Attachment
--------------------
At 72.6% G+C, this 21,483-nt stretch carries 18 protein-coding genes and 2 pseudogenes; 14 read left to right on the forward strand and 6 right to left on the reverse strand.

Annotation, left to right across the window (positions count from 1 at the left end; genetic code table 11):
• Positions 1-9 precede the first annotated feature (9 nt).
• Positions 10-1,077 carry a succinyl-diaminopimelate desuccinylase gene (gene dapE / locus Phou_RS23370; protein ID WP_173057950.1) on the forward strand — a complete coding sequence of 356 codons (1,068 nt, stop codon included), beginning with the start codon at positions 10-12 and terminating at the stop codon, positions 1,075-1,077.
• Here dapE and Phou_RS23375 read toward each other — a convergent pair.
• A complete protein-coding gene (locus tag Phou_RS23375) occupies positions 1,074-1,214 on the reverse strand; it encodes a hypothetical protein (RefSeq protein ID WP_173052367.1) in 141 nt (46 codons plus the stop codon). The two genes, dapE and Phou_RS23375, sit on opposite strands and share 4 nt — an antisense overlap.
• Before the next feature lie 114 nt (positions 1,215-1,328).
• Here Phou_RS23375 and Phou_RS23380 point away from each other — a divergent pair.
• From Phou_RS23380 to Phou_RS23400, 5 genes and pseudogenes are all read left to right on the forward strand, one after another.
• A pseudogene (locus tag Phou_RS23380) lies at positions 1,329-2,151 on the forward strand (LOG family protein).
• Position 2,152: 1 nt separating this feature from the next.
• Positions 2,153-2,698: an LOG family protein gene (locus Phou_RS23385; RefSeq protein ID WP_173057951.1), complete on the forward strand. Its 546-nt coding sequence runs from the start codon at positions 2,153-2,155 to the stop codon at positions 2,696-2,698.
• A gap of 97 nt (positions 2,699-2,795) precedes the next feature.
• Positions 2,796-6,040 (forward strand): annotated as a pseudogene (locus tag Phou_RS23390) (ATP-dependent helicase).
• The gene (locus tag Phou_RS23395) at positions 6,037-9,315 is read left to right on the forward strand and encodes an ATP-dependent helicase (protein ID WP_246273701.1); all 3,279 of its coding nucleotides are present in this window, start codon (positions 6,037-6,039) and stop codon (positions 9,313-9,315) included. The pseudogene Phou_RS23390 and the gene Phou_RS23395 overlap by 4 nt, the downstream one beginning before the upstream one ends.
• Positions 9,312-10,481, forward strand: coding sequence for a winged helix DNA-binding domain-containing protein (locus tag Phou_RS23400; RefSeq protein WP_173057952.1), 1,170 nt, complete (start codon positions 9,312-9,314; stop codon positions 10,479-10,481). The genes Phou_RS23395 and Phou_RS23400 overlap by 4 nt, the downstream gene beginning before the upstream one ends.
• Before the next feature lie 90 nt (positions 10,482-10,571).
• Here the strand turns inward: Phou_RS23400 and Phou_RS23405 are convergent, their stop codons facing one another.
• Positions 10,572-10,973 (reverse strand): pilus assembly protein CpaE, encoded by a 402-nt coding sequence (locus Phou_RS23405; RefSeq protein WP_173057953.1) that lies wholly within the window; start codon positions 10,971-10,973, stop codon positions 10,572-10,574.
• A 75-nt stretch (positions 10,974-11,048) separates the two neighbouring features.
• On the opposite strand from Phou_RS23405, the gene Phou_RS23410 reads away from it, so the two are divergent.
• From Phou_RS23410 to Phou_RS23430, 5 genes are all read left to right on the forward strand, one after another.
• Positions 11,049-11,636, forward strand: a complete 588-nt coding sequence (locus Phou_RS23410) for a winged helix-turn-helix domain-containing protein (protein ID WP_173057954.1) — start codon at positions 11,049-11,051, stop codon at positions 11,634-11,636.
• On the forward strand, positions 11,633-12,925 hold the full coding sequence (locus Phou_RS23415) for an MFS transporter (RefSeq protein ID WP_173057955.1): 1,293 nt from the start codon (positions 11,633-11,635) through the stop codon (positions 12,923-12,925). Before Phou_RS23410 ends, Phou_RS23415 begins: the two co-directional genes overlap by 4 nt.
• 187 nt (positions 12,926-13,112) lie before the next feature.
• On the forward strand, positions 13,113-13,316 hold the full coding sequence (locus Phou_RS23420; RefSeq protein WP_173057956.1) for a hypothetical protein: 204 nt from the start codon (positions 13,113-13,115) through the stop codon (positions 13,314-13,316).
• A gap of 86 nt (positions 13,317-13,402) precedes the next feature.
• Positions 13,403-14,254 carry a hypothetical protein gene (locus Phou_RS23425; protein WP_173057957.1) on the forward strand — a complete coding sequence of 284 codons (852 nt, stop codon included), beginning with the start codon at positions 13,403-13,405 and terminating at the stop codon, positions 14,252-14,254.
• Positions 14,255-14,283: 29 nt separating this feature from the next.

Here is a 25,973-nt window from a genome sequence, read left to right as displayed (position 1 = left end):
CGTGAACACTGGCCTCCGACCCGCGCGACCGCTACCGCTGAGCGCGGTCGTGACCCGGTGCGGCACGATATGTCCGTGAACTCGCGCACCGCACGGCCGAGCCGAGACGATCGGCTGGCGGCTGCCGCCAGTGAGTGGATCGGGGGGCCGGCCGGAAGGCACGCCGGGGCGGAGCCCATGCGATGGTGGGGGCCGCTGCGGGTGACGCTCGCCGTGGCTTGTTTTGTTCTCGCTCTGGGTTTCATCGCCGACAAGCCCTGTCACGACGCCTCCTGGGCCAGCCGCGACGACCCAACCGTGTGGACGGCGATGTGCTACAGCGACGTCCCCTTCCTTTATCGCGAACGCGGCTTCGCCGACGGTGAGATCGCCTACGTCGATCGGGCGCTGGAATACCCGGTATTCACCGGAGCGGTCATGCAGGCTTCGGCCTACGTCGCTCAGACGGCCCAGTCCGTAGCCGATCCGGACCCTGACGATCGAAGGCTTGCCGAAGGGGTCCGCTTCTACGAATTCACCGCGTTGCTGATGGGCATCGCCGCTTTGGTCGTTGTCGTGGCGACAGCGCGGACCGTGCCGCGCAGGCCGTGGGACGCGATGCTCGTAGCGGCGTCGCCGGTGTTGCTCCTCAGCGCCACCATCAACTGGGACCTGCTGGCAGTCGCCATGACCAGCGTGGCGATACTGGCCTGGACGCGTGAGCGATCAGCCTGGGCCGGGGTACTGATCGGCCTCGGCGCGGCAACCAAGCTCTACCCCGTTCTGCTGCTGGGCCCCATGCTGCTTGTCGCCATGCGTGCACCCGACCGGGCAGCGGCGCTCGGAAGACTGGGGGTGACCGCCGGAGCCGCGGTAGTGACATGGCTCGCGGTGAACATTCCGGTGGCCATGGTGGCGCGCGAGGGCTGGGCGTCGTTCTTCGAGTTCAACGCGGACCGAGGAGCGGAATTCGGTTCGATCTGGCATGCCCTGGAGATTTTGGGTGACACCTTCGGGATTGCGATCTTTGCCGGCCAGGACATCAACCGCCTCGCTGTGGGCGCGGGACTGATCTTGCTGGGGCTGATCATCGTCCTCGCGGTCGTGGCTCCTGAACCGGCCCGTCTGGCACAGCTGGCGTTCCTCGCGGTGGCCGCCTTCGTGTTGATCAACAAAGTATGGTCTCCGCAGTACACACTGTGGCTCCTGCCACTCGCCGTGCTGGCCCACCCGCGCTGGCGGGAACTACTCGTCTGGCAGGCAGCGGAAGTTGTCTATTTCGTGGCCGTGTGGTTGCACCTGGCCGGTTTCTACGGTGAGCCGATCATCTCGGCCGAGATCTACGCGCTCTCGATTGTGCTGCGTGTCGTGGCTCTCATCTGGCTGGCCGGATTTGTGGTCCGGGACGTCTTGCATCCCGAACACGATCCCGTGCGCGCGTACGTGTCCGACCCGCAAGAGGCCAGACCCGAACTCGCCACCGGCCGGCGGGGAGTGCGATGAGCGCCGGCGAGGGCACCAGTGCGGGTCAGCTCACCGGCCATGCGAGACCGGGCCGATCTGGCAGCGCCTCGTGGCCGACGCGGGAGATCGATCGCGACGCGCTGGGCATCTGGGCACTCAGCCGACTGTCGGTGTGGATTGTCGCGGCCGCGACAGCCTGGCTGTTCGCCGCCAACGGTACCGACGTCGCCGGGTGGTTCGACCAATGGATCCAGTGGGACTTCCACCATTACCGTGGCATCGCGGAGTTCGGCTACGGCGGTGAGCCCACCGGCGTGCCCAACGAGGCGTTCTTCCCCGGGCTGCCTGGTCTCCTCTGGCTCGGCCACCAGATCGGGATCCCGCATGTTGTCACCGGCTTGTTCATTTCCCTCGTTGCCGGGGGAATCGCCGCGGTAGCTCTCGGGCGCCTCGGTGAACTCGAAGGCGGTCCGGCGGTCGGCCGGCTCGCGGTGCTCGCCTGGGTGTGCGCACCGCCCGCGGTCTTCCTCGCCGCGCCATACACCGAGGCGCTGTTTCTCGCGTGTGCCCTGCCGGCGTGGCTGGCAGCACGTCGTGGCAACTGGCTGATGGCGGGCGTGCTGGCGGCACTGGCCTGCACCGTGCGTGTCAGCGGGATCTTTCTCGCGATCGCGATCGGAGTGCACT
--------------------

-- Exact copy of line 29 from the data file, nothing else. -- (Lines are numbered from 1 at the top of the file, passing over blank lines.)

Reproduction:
• Positions 14,255-14,283: 29 nt separating this feature from the next.